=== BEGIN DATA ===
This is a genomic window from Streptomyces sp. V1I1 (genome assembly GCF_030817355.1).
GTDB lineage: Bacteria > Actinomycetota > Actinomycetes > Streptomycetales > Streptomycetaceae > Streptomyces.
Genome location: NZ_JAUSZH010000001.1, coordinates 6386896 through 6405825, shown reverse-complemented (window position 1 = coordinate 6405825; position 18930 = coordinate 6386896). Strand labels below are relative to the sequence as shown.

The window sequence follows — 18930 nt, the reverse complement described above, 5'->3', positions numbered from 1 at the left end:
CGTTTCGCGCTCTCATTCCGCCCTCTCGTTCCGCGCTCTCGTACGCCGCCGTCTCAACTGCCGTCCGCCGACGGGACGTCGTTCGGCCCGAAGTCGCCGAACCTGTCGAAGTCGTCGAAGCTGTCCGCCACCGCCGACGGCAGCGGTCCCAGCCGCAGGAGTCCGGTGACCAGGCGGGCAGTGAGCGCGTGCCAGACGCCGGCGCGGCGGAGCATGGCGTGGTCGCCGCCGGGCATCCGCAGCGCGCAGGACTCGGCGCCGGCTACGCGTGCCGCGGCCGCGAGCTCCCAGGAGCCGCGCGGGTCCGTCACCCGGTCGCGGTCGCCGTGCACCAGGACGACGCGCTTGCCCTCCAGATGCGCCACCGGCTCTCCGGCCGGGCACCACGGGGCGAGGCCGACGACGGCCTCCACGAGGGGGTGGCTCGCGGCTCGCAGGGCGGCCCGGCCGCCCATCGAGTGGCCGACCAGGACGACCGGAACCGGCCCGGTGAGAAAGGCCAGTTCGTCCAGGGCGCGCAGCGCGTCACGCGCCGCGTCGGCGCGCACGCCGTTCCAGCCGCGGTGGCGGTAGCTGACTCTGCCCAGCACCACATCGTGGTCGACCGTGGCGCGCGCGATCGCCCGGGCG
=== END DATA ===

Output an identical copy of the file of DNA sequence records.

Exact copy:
This is a genomic window from Streptomyces sp. V1I1 (genome assembly GCF_030817355.1).
GTDB lineage: Bacteria > Actinomycetota > Actinomycetes > Streptomycetales > Streptomycetaceae > Streptomyces.
Genome location: NZ_JAUSZH010000001.1, coordinates 6386896 through 6405825, shown reverse-complemented (window position 1 = coordinate 6405825; position 18930 = coordinate 6386896). Strand labels below are relative to the sequence as shown.

The window sequence follows — 18930 nt, the reverse complement described above, 5'->3', positions numbered from 1 at the left end:
CGTTTCGCGCTCTCATTCCGCCCTCTCGTTCCGCGCTCTCGTACGCCGCCGTCTCAACTGCCGTCCGCCGACGGGACGTCGTTCGGCCCGAAGTCGCCGAACCTGTCGAAGTCGTCGAAGCTGTCCGCCACCGCCGACGGCAGCGGTCCCAGCCGCAGGAGTCCGGTGACCAGGCGGGCAGTGAGCGCGTGCCAGACGCCGGCGCGGCGGAGCATGGCGTGGTCGCCGCCGGGCATCCGCAGCGCGCAGGACTCGGCGCCGGCTACGCGTGCCGCGGCCGCGAGCTCCCAGGAGCCGCGCGGGTCCGTCACCCGGTCGCGGTCGCCGTGCACCAGGACGACGCGCTTGCCCTCCAGATGCGCCACCGGCTCTCCGGCCGGGCACCACGGGGCGAGGCCGACGACGGCCTCCACGAGGGGGTGGCTCGCGGCTCGCAGGGCGGCCCGGCCGCCCATCGAGTGGCCGACCAGGACGACCGGAACCGGCCCGGTGAGAAAGGCCAGTTCGTCCAGGGCGCGCAGCGCGTCACGCGCCGCGTCGGCGCGCACGCCGTTCCAGCCGCGGTGGCGGTAGCTGACTCTGCCCAGCACCACATCGTGGTCGACCGTGGCGCGCGCGATCGCCCGGGCG